RALEIGH, N.C. (WTVD) -- In an instant, your entire life can change.
"It was a very tough time but I got lucky. It really was by the grace of God that I didn't have anything more extreme given the fact that I literally had 10 centimeters of malignancy in both breasts."
In November of 2022, Sheila Mikhail was diagnosed with Stage 2 breast cancer. The diagnosis came after she noticed a dimple in her left breast.
"I then met with the oncologist and said, "How do you know I don't have cancer on the right-hand side? And she assured me that the diagnostic mammogram saw nothing."
Doctors told Mikhail this was a slow-growing tumor that had been missed by previous mammograms.
Hearing this sent her on a journey to get more screenings and the quest to learn more about her health wasn't an easy one, she would soon learn.
"I got pushback."
"The first thing was, well it's not the standard of care. The second thing was that insurance wouldn't pay."
However, Sheila wouldn't take no for an answer. Advocating for herself and agreeing to pay out of pocket for an MRI and ultrasound.
"The breast MRI came back saying I had six centimeters, that's the size of my thumb, of malignancy on my right-hand side that had not been picked up by the diagnostic mammogram. So as you can imagine, my whole world cratered. It just absolutely cratered at that point," Mikhail said.
Unfortunately, Sheila's experience is not uncommon. She's in the 50 percent of women who have dense breasts, which is said to be more common for younger minority women.
According to statistics on breast cancer, women with extremely dense breasts are 4 to 6 times more likely to develop breast cancer than a woman with little breast density.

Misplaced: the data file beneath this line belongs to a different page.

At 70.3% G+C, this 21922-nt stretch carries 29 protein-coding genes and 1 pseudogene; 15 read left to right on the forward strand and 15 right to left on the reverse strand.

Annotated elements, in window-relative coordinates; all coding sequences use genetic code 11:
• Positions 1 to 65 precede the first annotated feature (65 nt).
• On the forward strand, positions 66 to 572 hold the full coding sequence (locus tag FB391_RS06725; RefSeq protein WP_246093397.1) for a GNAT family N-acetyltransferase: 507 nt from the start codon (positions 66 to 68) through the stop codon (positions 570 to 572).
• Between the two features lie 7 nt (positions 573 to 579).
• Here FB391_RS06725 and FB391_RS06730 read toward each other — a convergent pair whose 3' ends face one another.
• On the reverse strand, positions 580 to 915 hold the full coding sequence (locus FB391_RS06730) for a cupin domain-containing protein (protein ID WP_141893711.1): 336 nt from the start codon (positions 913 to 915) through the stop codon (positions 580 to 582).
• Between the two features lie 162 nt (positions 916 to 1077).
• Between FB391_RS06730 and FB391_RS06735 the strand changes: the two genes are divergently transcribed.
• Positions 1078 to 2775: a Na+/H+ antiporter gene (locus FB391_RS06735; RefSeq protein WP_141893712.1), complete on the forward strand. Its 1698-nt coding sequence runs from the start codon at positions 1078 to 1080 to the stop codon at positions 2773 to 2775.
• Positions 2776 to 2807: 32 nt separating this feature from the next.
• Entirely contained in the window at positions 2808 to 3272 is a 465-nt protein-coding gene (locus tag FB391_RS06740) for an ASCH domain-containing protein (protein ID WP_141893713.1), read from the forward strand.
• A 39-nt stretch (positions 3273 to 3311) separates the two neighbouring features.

"Why that's a problem is because dense breasts show up as white and cancer also shows up as white. So it's like looking for a snowball in a snowstorm."
That's why Sheila has made it her mission to educate women and their doctors. She created the organization BC-Ruckus which advocates for more insurance coverage so women can get the extra screenings and care they need.
"In 22 states plus D.C., they actually have expanded insurance coverage for supplemental screening for women with dense breasts. It's very important to me that everybody has access. You should not be prevented from getting the appropriate breast cancer screening because you don't have the financial means, especially if you're in that working class."
Mikhail is cancer-free. She tells ABC11 that the tumors were successfully removed.
The Wake County Board of Commissioners meeting was pretty in pink this week as members proclaimed October as Breast Cancer Awareness Month. Through a month-long of outreach, county leaders said their goal is to help educate people across the county about the importance of self-exams and regular screenings.